Metaphors are not as easy as simple visual symbols for younger people to interpret -- or even recognise -- without practice. I'll give you an example: the temperature is 39°C (102°F) and you've been riding your bike uphill. You might express how you feel by saying something like, "I'm burning up." That's a metaphor. No-one would actually believe that you were on fire, right? But it's more interesting and colourful that just saying, "It's hot out here." (Note that there are types of comparisons, figures of speech, that some people confuse with metaphors, but they are different. Similies -- that's SIM-i-lees, not "smiles"! -- are direct comparisons that use words such as "like" or "as" to show how one thing is similar to another. An example from the scenario above might be, "Man, it's like an oven out here." A simile says that one thing is like something else. A metaphor creates an image that one thing is something else, when most everybody knows that it isn't, really.)
Myths and Fairy Tales and many religious traditions make use of metaphors, in part because they can be artistic and beautiful, and also in part because a metaphor can satisfy the human need for things to be explained, even when some things are unexplainable. This is where this subject gets very complicated and intense, so I'll let you learn more about it, on the Internet and in books and from people you trust, once you're ready. I'll just leave you with this teaser: there are entire books and college courses that deal with the metaphors and symbolism just in the Star Wars series of films. I mean, if George Lucas uses metaphors, then maybe lots of people do, and that is the case: metaphors and symbols are everywhere.
Fortunately, it is not essential that you recognise and interpret symbols and metaphors right away, right now. You've got a lifetime to scratch that surface. For now, just be aware that these devices exist, and you'll begin to see them more and more as you grow and read and think and meditate and watch superhero movies.
It is very, very important for you to learn to evaluate the information that you discover or that others give you. Whenever you can, you need to think twice about what you read and hear and see. It is completely within your power, and is your right, to question anything that another person tells you, in speaking, in a book, on television, in a text message, anywhere: Is it believable? Does it make sense? Does it fit in with the facts and opinions that I've already learned? Is it better than something I already believe, and should I change my mind on it?
Questioning, or evaluating doesn't mean that you need to change your behaviour, or protest, or fight with others, even when you disagree with them. It just means that you are "processing" the information that comes into your awareness, you are thinking about it, you are deciding whether it's meaningful to you.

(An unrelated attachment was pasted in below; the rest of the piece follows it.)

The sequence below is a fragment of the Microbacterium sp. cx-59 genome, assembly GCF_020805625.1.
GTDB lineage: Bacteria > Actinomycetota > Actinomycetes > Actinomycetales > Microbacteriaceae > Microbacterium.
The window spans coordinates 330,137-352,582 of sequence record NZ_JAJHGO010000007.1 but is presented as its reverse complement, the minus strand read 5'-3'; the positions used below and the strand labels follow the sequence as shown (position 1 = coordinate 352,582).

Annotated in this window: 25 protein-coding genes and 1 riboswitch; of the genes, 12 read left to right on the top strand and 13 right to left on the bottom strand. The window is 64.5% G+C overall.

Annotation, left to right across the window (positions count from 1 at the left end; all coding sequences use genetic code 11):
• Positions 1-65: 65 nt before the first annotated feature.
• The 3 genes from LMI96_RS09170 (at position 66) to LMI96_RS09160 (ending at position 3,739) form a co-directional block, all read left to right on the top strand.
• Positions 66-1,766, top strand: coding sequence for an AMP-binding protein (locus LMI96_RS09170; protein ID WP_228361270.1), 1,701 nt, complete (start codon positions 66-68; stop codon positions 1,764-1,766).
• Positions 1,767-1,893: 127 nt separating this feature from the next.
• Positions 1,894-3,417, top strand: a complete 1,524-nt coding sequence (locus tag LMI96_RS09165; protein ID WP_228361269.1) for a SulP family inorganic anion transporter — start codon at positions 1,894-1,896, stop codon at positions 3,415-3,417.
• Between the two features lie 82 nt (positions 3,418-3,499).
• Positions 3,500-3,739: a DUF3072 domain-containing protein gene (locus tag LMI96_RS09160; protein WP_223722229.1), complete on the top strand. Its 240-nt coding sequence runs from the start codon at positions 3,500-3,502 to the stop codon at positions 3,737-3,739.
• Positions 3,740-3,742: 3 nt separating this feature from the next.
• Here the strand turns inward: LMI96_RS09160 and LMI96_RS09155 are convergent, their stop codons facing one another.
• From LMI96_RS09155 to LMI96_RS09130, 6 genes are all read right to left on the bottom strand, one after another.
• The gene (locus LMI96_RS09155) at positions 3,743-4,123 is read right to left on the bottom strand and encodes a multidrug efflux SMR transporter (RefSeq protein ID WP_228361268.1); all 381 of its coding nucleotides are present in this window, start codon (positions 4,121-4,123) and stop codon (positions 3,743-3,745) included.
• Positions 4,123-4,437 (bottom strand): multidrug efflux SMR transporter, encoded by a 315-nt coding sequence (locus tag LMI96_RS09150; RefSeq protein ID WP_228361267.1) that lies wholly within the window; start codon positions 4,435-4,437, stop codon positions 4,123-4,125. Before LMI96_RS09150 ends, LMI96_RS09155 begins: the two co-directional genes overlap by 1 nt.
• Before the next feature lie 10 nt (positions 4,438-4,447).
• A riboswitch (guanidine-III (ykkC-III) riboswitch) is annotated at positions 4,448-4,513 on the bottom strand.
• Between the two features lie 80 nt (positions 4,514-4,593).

There is an old joke that carries vital advice for avoiding a very common human pitfall: "When you ASSUME, you make an ASS out of U and ME." Assumption are not facts, and often are wrong. Know the difference. Get facts, and until you do, challenge all assumptions.
There are many ways to evaluate and process information. One that I've found particularly interesting and helpful is what I might call the "10-year test". A so-called "100-year test" also can be helpful. They're really both the same kind of process. The basic idea is that you're adding perspective to the things that otherwise you might just accept (or reject) without thinking twice.
What you do is, when you come upon a new idea, or device, or way of doing things, put that new thing into an historical context. You might ask yourself, "Did this thing exist 10 years ago (100 years ago)?" If not, "What did people 10 years ago (100 years ago) do without this new invention?" You might even consider, "If I had to, could I exist without this new thing, like they did 10 years ago (100 years ago)?" This is almost the same as what I mentioned above, about using Nature to put your own existence into perspective.
Like most things, there are a million answers to these questions. It doesn't matter. You'll find that just thinking in terms of 10 years ago or 100 years ago is both easy and helpful, doesn't take much time or effort, and may even be a fun use of your imagination.
The central task of the teenager is to recognize and embrace what I refer to as the spark of adolescence, and firmly establish in your mind and your activities that you must never lose it, you must never give it up.
The spark of adolescence has been noticed and mentioned by philosophers and other writers since the beginning of time. It is difficult to define or describe. It has to do with a sudden awareness of the world, the magic and wonder of existing in the universe, and the excitement of being a participant, an explorer, an individual who is unique and at the same time a part of it all. Younger people don't see things this way. Their world is their home, their neighborhood, their bedroom. Something happens in adolescence that is like an explosion. As an adult, you may learn and use the word "epiphany". One day you notice the trees or sidewalks on your way to school, the next day you notice the stars and wonder what might be beyond them.
Losing this spark is a tragedy which, unfortunately, is how most people make the transition into adulthood. Even Homer Simpson was aware that he had lost something important when he said to Marge,
Of course, there's nothing wrong with gaining and using the wisdom that comes with experience in adulthood. Ignoring that just to "stay a kid forever" would be foolish. The wise man will find a balance between the two. Unfortunately, the average man allows the so-called wisdom he thinks he has gained to snuff out the spark of his adolescence, leaving only half a man. (I remind you once again that I'm using the word "man" here because I'm offering advice to boys. It should be obvious that these ideas apply to women and girls just as well.)
I'll have more to say as I develop this page further. For now, just let me try to convince you that the most important, and maybe the most difficult, task you will have as you become an adult is to hold on to that wonder, that spark, and never lose it until your last day on earth.
Here is a relevant quote, which is one of the many brilliant things that have been written on this subject:
O running stream of sparkling joy
To be a soaring human boy!
--Charles Dickens (1812-1870)
Bleak House (1852-53), Chapter XIX, p.114
I've selected a bunch of my favorites that I think might apply to growing boys, and have posted them at these Web pages for you to read if you're interested:
This page is under construction, and will expand and develop over time. Please visit again.